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Cemetery Records

Overview

When there are no formally registered birth, marriage and death records, cemetery records may serve as an alternative source. There are various types of information that can be extracted from cemeteries. 

Gravestones usually contain the date of birth and death. It may also include military service, description of relationship in the family, or cause of death.

Search Strategies

"Cemetery record" is a broad term that describes a variety of possible records created to show who is buried in a cemetery and, possibly, who purchased the lot, listing a next of kin. These documents are found in a variety of places.

  • Records of church cemeteries are often found in the church records either at a local or regional level. 
  • Public cemeteries have records maintained by a sexton, caretaker or town clerk. 
  • Records of family cemeteries are not always maintained and the lots are generally located on private property with no records to show who is buried there. Check family manuscript collections. 
  • Consider that cemeteries have been moved, stones have been vandalized and records have been lost. Check with local libraries or historical societies to find out about relocated cemeteries.

First do a history of the town and years in question. Create a list of names and locations of cemeteries that existed at that time and place. Consider private and public cemeteries along with church cemeteries. Use the following resources:

  • Published county histories
  • City directories
  • Newspapers

Some surveys have been done to index or extract names that are found on gravestones or records. Various groups and individuals create these lists for a variety of reasons. Some have been published in genealogical periodicals and are indexed in PERSI (Periodical Source Index). The Wisconsin Historical Society has copies of PERSI on CD and in book form. Surveys of cemeteries are not cemetery records. They are secondary sources and should be checked against the actual source. Note the source of information that the author used and where that source is located. The author may have transcribed the information from the gravestone or the documents held by the sexton, caretaker or town clerk.

What the Society Owns

Cemetery records are not always easily located or organized; you must be persistent and check a variety of sources. Some records from Wisconsin church, public and private cemeteries have been deposited here at the Wisconsin Historical Society, and these are found in the Library and Archives Divisions. As a general rule, if the collection was published, you will find it in the Library. If the collection was not published, it will be found in the Archives. You must check the computer catalog (Library Catalog (formerly MadCat) and ArCat) for the name of the cemetery, church or town in which the cemetery is located.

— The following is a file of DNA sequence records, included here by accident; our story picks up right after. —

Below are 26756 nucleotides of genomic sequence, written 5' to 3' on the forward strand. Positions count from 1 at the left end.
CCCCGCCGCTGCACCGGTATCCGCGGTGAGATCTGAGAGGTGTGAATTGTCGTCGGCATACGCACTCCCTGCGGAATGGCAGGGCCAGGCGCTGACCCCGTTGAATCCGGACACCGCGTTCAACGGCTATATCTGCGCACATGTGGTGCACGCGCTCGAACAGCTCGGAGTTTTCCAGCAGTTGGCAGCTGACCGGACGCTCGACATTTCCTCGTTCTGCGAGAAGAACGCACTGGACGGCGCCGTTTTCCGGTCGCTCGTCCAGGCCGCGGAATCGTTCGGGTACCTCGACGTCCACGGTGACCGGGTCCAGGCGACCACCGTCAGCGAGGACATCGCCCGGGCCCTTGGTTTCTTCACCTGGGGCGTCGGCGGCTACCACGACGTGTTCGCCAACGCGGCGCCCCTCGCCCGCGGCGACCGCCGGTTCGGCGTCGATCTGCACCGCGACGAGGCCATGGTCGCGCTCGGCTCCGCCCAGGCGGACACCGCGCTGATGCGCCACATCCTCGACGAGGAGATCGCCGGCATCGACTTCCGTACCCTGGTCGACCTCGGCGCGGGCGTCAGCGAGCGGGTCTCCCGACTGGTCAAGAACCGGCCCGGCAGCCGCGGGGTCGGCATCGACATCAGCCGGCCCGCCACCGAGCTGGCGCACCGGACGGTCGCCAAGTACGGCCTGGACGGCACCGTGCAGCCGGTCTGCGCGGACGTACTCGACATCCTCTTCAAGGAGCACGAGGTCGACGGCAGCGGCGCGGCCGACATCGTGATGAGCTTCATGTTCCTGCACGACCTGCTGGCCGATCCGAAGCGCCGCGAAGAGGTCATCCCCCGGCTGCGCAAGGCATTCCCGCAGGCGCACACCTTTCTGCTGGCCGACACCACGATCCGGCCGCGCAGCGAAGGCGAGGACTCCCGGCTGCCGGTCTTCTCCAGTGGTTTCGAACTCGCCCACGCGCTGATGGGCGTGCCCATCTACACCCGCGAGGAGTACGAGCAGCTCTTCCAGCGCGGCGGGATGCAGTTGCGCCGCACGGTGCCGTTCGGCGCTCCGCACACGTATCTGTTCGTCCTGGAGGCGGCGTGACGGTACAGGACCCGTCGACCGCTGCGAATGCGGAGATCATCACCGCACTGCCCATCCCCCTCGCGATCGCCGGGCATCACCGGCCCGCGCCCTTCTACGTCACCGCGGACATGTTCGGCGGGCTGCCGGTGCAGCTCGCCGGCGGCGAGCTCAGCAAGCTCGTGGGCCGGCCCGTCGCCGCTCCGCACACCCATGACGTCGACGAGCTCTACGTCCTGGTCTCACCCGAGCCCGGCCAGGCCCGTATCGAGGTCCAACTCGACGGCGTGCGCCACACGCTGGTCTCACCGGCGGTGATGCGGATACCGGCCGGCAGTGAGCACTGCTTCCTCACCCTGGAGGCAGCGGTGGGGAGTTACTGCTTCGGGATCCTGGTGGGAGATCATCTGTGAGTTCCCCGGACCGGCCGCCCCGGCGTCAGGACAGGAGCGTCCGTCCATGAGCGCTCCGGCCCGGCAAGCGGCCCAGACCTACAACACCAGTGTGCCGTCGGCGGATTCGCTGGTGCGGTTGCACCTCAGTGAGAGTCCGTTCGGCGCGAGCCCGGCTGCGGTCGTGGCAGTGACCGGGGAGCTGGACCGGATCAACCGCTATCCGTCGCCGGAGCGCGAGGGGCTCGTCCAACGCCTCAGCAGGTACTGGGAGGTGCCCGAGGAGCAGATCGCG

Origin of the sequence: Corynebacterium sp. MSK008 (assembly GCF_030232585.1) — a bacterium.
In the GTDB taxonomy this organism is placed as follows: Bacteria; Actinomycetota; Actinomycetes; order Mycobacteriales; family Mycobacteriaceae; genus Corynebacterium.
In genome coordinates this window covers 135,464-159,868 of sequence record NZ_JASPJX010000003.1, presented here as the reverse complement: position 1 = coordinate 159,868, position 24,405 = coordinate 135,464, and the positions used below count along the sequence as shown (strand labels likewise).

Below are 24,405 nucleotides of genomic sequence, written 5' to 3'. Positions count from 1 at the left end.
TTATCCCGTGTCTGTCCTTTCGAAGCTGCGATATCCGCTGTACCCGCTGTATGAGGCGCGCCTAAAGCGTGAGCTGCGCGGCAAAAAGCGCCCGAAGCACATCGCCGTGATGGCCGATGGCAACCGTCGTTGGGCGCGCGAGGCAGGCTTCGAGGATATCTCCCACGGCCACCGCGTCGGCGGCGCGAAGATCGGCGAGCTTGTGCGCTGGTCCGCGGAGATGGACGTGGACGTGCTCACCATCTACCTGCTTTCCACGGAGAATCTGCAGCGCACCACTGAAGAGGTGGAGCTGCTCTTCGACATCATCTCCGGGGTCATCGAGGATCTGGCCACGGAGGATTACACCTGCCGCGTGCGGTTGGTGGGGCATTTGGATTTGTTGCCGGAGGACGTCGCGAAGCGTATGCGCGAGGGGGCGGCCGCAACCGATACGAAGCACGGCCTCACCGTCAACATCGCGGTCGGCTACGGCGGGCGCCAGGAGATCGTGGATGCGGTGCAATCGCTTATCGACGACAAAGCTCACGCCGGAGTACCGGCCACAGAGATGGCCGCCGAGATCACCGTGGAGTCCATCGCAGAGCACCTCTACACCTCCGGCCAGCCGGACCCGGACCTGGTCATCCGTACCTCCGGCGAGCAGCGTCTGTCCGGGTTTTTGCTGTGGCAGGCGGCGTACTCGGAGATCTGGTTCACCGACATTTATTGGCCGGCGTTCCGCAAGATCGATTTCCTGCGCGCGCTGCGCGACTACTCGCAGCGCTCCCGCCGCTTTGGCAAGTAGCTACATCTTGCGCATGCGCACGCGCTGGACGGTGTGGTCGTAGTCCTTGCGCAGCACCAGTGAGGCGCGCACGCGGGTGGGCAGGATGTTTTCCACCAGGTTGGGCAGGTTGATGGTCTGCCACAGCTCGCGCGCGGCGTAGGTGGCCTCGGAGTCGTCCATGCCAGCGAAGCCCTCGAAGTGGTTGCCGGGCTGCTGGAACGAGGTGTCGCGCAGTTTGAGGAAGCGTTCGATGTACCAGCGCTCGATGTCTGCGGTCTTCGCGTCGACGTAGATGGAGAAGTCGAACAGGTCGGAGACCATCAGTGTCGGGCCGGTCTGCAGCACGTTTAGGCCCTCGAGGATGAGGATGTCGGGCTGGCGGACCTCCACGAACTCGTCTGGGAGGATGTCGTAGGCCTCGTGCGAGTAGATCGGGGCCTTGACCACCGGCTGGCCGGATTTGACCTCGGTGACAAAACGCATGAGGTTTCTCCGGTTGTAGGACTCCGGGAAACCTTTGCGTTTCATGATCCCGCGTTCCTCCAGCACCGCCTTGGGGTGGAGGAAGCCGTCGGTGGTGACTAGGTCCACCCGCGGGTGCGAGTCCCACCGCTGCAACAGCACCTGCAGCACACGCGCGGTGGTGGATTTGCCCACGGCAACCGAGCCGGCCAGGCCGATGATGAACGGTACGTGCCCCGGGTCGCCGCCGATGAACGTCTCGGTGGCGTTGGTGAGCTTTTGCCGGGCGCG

Many Wisconsin cemeteries have been transcribed and published in the Newsletter (Wisconsin State Genealogical Society). To find a bibliography of publications listing persons buried in specific Wisconsin cemeteries, consult Index to Copies of Cemetery Inscription Lists Available at the Library of the State Historical Society of Wisconsin by Patricia G. Harrsch, 1994.

Another collection that covers Wisconsin cemeteries is the Guyant Collection of Tombstone Inscriptions. This collection includes tombstone inscriptions copied between 1970 and 1981 by Wayne and Alta Guyant in cemeteries in seventeen Wisconsin counties, and clipped newspaper obituaries and other related items. The records represent every known cemetery in Florence, Langlade, Portage, Waupaca, and Waushara counties and many in Adams, Barron, Forest, Green Lake, Juneau, Lincoln, Marquette, Oneida, Outagamie, Shawano, Winnebago, and Wood counties. Included is an original record book of the Meadow Creek Cemetery, Barron County, Wis. This collection is on microfilm in the Library's Microforms Room (2nd floor).

How to Access Cemetery Records

Interlibrary Loan:
In general, cemetery records do not circulate. The Guyant collection is an exception to this rule. Contact your local library to request reels from this collection.

Research by Mail/Fax:
Requests for cemetery information usually entail some time and are treated as a research request. Visit Library Services for more information on fees and procedures.

Who will you find?

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